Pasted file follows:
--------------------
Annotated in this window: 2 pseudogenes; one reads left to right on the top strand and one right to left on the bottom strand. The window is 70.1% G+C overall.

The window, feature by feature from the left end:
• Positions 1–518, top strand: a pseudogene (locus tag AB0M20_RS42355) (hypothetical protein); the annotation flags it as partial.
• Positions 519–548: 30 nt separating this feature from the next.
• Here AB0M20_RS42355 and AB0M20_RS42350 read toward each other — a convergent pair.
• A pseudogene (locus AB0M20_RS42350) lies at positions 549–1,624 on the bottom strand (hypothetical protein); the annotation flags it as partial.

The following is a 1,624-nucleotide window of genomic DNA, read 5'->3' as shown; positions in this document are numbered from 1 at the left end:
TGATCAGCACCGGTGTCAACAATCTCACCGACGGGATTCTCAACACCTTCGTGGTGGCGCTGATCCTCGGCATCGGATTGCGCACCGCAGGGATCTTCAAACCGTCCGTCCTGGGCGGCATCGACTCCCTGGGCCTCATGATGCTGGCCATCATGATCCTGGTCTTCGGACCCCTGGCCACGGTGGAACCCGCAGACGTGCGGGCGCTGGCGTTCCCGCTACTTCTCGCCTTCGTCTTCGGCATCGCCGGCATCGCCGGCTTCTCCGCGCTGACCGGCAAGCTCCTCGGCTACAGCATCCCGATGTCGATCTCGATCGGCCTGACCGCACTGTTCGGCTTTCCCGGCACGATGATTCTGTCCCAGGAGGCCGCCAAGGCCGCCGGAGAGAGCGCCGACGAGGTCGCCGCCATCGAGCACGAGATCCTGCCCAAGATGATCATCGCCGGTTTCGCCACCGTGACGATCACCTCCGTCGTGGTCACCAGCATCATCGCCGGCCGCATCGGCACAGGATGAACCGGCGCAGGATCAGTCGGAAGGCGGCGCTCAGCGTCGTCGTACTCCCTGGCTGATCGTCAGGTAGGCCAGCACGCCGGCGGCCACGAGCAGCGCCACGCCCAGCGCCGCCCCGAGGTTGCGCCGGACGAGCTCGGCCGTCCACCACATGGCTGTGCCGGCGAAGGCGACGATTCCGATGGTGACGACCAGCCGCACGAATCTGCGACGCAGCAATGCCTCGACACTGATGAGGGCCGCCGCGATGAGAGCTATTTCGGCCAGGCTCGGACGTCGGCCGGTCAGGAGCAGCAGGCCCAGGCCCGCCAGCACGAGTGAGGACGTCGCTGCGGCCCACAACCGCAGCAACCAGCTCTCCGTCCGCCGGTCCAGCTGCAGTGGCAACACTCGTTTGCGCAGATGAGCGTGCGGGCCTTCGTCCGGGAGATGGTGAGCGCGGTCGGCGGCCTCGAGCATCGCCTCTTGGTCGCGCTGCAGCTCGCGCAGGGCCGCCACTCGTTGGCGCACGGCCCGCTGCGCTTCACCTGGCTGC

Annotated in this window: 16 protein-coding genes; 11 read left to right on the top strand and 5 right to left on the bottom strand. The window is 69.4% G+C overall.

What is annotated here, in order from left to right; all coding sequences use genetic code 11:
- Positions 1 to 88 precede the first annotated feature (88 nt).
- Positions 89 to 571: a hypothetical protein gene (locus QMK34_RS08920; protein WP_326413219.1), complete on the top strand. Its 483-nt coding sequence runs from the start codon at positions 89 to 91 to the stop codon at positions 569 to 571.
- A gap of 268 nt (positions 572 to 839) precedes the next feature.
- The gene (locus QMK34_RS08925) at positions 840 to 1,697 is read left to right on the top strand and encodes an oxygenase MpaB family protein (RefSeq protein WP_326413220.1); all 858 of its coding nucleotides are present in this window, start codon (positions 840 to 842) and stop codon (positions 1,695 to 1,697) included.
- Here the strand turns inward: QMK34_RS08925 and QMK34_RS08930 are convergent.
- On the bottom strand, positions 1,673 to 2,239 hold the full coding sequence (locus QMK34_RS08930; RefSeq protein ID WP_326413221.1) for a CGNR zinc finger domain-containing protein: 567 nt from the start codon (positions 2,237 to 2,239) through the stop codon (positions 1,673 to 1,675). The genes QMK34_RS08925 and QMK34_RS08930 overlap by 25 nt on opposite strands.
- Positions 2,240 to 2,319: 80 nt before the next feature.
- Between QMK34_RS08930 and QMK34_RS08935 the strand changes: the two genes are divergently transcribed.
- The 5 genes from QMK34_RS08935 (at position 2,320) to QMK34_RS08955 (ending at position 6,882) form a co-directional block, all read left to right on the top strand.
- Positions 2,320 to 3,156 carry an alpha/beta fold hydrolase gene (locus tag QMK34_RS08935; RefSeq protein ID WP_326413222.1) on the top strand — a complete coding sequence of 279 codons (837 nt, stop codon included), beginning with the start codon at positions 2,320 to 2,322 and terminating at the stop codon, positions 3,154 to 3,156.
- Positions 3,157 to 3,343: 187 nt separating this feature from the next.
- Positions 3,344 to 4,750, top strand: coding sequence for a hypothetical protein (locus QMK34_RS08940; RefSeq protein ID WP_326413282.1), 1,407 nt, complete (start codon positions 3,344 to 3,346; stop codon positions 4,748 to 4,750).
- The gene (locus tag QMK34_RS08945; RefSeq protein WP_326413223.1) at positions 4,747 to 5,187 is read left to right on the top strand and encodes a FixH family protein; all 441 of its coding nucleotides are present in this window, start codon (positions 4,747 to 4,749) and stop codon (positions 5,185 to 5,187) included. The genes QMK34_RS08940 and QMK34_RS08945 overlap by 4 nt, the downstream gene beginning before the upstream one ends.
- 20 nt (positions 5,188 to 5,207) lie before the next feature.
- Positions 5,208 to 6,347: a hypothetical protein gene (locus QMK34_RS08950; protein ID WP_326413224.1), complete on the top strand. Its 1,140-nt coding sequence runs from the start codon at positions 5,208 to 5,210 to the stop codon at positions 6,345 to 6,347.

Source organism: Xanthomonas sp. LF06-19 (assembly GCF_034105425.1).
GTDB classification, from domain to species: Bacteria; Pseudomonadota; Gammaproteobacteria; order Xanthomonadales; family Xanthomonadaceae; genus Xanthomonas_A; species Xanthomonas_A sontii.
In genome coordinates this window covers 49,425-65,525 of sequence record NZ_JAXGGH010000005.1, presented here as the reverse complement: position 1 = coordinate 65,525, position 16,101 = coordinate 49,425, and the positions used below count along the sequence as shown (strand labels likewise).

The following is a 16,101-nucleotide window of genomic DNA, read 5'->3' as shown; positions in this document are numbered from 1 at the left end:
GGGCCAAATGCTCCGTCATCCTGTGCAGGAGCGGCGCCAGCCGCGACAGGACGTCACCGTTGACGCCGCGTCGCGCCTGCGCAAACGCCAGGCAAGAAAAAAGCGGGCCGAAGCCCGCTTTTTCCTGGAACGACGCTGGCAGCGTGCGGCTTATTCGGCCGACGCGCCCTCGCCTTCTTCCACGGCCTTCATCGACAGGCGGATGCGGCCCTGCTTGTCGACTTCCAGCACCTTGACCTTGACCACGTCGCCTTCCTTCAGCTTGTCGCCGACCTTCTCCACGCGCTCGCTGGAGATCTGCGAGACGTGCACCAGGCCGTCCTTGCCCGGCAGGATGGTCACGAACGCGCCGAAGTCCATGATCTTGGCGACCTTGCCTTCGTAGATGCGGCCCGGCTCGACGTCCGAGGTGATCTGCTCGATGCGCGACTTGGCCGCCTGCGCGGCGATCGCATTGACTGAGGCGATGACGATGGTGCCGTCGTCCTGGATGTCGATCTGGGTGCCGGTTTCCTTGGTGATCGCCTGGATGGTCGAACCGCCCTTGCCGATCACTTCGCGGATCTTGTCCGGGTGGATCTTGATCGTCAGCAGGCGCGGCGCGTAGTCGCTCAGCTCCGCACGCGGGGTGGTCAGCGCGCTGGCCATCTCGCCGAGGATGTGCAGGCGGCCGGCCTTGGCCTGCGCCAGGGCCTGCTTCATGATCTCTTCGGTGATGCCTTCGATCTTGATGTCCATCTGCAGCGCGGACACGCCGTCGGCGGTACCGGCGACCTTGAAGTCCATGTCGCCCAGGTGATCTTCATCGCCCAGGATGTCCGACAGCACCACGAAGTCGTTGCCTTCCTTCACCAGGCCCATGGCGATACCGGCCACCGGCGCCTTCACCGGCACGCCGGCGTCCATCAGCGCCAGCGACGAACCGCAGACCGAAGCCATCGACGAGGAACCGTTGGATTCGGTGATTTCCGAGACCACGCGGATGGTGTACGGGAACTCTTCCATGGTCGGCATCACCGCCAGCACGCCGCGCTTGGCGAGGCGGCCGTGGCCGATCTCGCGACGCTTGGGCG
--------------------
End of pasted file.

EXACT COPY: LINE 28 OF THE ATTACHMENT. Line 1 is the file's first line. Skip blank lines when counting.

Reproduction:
In genome coordinates this window covers 49,425-65,525 of sequence record NZ_JAXGGH010000005.1, presented here as the reverse complement: position 1 = coordinate 65,525, position 16,101 = coordinate 49,425, and the positions used below count along the sequence as shown (strand labels likewise).